by Cassandra R. Elias
In the Spotlight: Spa Days for the Little, Rich and Spoiled?
Maybe it's the whole "Toddlers and Tiaras" influence. Perhaps it's watching the kids of reality stars like "The Real Housewives of New Jersey's" Teresa Guidice's daughter celebrating her ninth birthday with a salon party. There's a hair-raising trend in little girls becoming a great source of revenue for spas and salons in the United States.
We're not talking about taking your little princess to an occasional "big girl" mani/pedi appointment with you. We are talking about treatments that you yourself may not have even had before you were in college!
Very young girls are buffing, plucking, spray tanning and even waxing! At Drybar in New York City, kids under 10 can get what they call the "Shirley Temple" hair blow-out for $28. Imagine paying $28 to blow dry your five-year-old's hair! Manager of Dryber, Alex Ketcheson, told Good Morning America, "They always love it. They always have a big smile on their face, and a lot of times they'll get up and give their hairdresser a big hug."
I imagine the hairdresser has a big smile on their face when they get paid, too.
At Beehives and Buzzcuts in New York, no one is too young. They give manicures to one-year-olds, fancy updos, just about anything you can name is on the menu. Salon owner, Karolyn Massey said, "There's always a market for little girls and giving them a little special time and a little love. You can really relax."
Relax from what? Knocking over blocks or napping?
The tween beauty business is a huge market, too. Business at the Simon Says spa in Skokie, IL is booming and at New York's Sothy’s Spa, tweens can expect a "stress-free spa day." Tweens can get coconut and lemon facials and "seasonal facials" according to Trena Ross, Sothy's spa director.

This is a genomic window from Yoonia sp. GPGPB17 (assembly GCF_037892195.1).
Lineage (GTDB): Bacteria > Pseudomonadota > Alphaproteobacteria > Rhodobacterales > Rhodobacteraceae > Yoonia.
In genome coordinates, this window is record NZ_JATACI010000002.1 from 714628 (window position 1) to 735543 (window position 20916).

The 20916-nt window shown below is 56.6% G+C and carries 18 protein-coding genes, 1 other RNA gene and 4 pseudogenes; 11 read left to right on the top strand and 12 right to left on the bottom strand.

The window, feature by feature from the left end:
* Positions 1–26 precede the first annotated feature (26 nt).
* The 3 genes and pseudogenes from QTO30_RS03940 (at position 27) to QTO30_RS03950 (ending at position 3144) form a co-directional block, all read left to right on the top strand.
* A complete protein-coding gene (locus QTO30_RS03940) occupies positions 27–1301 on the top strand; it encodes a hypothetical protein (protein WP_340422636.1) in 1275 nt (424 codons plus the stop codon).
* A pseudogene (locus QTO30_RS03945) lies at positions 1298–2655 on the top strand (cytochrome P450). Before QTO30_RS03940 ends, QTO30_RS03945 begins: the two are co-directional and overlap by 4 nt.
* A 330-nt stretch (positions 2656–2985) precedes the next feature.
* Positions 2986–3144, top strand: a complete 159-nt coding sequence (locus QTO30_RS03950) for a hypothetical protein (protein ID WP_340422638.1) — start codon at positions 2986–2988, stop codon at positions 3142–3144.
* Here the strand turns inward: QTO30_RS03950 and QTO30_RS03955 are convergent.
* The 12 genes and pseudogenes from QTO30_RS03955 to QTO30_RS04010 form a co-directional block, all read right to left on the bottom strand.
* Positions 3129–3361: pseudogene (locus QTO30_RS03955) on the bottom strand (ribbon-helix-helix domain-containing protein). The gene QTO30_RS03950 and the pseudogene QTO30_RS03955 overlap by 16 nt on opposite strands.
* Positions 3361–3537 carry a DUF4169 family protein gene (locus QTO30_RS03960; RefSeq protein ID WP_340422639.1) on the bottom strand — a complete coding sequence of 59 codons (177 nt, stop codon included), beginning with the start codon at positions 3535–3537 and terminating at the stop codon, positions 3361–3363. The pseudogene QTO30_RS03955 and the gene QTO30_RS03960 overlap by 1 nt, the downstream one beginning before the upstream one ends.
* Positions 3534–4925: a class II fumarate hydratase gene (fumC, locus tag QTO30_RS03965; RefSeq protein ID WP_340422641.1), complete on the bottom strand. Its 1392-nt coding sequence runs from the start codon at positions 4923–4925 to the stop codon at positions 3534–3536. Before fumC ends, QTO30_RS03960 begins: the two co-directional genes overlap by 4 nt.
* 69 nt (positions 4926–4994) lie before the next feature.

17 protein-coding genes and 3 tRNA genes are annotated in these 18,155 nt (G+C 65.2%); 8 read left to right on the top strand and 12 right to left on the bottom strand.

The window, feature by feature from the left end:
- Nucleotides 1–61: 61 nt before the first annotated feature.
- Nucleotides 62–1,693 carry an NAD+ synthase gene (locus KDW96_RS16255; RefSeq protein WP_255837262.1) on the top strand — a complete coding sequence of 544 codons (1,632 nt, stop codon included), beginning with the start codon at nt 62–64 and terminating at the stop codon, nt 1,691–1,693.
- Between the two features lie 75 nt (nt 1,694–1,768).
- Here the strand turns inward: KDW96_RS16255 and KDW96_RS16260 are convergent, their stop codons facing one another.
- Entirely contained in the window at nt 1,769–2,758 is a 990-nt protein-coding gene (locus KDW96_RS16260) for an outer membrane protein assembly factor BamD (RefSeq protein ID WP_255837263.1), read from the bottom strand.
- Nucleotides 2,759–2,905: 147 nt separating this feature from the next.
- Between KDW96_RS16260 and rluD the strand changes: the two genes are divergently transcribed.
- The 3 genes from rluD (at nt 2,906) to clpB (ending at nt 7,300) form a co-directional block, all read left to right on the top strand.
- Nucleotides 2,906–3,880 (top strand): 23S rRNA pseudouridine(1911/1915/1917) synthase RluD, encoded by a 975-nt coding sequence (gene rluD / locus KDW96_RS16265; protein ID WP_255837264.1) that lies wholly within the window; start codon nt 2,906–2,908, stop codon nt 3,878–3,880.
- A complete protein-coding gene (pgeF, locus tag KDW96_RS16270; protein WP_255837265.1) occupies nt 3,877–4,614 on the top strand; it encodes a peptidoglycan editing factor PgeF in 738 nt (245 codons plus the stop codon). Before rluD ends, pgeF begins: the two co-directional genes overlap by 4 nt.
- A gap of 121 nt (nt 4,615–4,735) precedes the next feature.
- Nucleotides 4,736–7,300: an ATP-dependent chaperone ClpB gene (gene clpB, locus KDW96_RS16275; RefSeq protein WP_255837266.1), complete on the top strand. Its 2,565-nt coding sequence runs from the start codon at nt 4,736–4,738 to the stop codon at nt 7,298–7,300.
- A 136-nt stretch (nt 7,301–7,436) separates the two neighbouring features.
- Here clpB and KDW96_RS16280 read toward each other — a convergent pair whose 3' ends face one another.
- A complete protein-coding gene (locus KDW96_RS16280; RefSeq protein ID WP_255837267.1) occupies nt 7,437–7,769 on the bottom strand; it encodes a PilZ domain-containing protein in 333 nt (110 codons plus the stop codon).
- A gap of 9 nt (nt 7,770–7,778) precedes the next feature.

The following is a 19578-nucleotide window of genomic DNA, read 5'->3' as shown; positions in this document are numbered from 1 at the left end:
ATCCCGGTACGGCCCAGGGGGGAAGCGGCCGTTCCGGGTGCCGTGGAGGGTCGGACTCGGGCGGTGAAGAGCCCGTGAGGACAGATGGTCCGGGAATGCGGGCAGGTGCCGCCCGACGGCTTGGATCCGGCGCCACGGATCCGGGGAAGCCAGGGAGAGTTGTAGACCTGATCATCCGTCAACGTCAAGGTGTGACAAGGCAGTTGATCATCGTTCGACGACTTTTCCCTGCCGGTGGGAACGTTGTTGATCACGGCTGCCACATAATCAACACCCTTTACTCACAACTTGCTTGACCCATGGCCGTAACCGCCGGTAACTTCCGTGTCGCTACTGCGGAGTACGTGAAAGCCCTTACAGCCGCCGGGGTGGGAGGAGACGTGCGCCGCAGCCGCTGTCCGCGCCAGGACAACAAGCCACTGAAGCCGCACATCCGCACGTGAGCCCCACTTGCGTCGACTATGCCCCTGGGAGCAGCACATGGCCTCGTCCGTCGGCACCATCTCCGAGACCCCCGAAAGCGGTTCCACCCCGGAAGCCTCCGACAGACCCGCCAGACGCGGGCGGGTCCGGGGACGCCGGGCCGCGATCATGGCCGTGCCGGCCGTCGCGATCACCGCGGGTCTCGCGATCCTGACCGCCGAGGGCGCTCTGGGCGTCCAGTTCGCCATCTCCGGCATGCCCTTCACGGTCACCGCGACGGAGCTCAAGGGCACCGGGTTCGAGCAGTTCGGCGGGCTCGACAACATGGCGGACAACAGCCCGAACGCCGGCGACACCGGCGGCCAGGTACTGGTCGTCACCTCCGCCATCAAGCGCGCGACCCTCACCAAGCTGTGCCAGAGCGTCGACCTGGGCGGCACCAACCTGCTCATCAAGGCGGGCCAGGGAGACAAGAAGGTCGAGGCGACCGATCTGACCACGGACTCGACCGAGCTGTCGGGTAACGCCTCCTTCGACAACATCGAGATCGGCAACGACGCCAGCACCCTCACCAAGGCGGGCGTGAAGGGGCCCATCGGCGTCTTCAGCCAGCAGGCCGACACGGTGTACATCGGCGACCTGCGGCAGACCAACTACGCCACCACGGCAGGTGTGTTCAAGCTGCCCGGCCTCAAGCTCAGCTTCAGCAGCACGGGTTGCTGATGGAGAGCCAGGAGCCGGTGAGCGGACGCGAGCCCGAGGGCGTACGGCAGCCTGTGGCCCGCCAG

At Salon Ouidad, a national chain of spas catering to clients with curly hair, some of the smallest clients say they're unhappy with their curls. Those young clients make up as much as 20 percent of the salon's clientele. Quidad's owner tells Good Morning America, "I have nine-year-olds coming in for chemical treatments. I have as young as six- and seven-year-olds. They do a chemical treatment to release and loosen their curls."
It goes beyond all that we described, too. Girls as young as 11 and 12 are even getting bikini waxes. One mother says it's part of their hygiene regimen. Another mother said if her daughter didn't mind the pain, she would be fine with her daughter getting a bikini wax as well.
While there's little doubt that the tween set may well enjoy these spa treatments, one has to wonder what kind of message we are sending our young girls by letting and even encouraging them to change their appearance at such a young age.
Would you let your daughter get these treatments and if so, which ones? What age is too young?